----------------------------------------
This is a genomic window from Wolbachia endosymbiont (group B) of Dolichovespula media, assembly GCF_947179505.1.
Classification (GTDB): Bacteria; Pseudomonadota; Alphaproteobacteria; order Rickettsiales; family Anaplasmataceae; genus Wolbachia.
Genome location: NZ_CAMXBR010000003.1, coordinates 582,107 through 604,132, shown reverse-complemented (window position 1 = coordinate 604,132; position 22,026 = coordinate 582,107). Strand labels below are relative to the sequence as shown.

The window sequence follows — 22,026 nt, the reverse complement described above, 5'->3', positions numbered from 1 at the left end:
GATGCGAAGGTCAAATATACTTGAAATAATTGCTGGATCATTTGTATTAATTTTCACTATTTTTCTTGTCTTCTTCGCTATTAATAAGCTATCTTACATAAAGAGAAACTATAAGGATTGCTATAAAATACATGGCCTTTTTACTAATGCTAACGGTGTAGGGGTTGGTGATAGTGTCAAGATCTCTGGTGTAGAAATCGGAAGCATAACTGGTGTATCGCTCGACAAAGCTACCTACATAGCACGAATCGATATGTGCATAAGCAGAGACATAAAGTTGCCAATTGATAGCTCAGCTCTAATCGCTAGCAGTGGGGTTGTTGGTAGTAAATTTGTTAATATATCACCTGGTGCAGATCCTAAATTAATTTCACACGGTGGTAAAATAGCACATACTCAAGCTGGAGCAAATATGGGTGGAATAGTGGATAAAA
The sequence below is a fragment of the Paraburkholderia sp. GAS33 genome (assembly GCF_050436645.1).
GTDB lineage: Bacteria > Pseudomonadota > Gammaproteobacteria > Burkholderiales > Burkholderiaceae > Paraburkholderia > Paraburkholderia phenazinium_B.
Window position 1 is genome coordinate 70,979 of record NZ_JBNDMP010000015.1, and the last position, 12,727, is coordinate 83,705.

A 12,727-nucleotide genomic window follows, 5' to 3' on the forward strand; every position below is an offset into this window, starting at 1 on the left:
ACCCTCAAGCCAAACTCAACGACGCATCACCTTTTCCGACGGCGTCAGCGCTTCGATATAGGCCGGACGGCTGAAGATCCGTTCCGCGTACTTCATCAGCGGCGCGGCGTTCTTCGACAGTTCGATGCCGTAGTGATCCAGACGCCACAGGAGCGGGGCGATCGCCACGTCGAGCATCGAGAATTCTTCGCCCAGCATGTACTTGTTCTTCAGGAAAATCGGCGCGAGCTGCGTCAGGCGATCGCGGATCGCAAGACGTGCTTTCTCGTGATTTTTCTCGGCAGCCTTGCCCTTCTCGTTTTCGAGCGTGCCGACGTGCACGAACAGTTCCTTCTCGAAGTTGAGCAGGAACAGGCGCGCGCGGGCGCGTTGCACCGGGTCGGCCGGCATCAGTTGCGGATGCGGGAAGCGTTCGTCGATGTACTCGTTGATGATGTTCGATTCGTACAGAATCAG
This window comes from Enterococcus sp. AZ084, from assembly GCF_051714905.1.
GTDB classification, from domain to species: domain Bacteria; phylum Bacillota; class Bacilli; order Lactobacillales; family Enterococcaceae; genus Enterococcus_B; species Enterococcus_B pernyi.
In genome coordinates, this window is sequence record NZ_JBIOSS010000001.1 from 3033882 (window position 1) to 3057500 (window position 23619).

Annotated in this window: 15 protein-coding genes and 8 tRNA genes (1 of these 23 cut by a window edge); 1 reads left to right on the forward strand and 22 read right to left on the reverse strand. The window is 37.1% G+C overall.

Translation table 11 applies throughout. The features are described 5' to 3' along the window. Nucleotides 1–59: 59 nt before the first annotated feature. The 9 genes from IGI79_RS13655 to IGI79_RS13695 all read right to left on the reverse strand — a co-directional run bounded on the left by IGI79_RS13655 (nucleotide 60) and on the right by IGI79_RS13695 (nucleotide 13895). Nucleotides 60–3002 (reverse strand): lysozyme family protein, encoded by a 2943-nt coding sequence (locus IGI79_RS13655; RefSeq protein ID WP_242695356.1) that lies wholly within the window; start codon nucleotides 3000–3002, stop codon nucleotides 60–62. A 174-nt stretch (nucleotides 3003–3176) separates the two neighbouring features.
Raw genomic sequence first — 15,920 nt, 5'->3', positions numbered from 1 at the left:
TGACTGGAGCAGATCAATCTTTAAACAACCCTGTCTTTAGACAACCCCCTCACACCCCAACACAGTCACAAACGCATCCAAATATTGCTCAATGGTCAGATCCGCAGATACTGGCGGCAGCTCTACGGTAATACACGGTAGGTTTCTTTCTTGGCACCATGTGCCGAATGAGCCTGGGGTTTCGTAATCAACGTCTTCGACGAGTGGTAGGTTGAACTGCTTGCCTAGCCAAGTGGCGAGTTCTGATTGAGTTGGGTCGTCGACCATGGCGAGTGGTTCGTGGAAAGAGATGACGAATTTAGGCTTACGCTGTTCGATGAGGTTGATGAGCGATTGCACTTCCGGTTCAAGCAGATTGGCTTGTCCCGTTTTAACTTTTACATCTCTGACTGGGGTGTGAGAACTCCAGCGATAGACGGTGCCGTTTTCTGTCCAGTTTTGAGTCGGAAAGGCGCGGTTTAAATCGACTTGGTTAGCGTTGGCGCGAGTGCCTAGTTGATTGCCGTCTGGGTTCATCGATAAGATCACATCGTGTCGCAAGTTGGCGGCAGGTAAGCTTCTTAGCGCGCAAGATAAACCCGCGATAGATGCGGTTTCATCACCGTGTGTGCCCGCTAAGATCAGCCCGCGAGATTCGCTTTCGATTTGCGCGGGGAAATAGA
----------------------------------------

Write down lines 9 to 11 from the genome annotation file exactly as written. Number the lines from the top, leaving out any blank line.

A 12,727-nucleotide genomic window follows, 5' to 3' on the forward strand; every position below is an offset into this window, starting at 1 on the left:
ACCCTCAAGCCAAACTCAACGACGCATCACCTTTTCCGACGGCGTCAGCGCTTCGATATAGGCCGGACGGCTGAAGATCCGTTCCGCGTACTTCATCAGCGGCGCGGCGTTCTTCGACAGTTCGATGCCGTAGTGATCCAGACGCCACAGGAGCGGGGCGATCGCCACGTCGAGCATCGAGAATTCTTCGCCCAGCATGTACTTGTTCTTCAGGAAAATCGGCGCGAGCTGCGTCAGGCGATCGCGGATCGCAAGACGTGCTTTCTCGTGATTTTTCTCGGCAGCCTTGCCCTTCTCGTTTTCGAGCGTGCCGACGTGCACGAACAGTTCCTTCTCGAAGTTGAGCAGGAACAGGCGCGCGCGGGCGCGTTGCACCGGGTCGGCCGGCATCAGTTGCGGATGCGGGAAGCGTTCGTCGATGTACTCGTTGATGATGTTCGATTCGTACAGAATCAG
This window comes from Enterococcus sp. AZ084, from assembly GCF_051714905.1.